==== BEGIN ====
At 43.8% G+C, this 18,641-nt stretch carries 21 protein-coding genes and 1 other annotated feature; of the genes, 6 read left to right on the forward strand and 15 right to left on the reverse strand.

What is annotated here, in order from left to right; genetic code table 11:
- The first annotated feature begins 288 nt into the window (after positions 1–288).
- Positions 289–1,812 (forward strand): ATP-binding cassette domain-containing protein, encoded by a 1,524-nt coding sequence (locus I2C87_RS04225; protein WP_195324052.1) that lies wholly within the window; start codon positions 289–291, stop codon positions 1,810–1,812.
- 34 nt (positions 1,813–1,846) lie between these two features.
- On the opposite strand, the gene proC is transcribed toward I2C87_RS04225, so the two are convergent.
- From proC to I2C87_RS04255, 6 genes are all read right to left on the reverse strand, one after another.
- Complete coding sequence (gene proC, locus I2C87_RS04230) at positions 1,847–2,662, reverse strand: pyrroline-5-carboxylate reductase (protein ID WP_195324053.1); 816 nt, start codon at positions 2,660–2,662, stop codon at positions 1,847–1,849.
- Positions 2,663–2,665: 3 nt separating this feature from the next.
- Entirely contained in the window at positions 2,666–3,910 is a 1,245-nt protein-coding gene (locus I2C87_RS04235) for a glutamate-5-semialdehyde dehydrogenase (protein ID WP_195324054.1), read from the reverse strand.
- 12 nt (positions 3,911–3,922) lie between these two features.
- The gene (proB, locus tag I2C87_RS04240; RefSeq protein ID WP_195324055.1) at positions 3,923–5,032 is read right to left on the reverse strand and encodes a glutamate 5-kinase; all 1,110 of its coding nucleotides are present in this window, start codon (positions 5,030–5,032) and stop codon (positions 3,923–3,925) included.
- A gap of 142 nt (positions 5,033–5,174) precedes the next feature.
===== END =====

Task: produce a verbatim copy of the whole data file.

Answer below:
At 43.8% G+C, this 18,641-nt stretch carries 21 protein-coding genes and 1 other annotated feature; of the genes, 6 read left to right on the forward strand and 15 right to left on the reverse strand.

What is annotated here, in order from left to right; genetic code table 11:
- The first annotated feature begins 288 nt into the window (after positions 1–288).
- Positions 289–1,812 (forward strand): ATP-binding cassette domain-containing protein, encoded by a 1,524-nt coding sequence (locus I2C87_RS04225; protein WP_195324052.1) that lies wholly within the window; start codon positions 289–291, stop codon positions 1,810–1,812.
- 34 nt (positions 1,813–1,846) lie between these two features.
- On the opposite strand, the gene proC is transcribed toward I2C87_RS04225, so the two are convergent.
- From proC to I2C87_RS04255, 6 genes are all read right to left on the reverse strand, one after another.
- Complete coding sequence (gene proC, locus I2C87_RS04230) at positions 1,847–2,662, reverse strand: pyrroline-5-carboxylate reductase (protein ID WP_195324053.1); 816 nt, start codon at positions 2,660–2,662, stop codon at positions 1,847–1,849.
- Positions 2,663–2,665: 3 nt separating this feature from the next.
- Entirely contained in the window at positions 2,666–3,910 is a 1,245-nt protein-coding gene (locus I2C87_RS04235) for a glutamate-5-semialdehyde dehydrogenase (protein ID WP_195324054.1), read from the reverse strand.
- 12 nt (positions 3,911–3,922) lie between these two features.
- The gene (proB, locus tag I2C87_RS04240; RefSeq protein ID WP_195324055.1) at positions 3,923–5,032 is read right to left on the reverse strand and encodes a glutamate 5-kinase; all 1,110 of its coding nucleotides are present in this window, start codon (positions 5,030–5,032) and stop codon (positions 3,923–3,925) included.
- A gap of 142 nt (positions 5,033–5,174) precedes the next feature.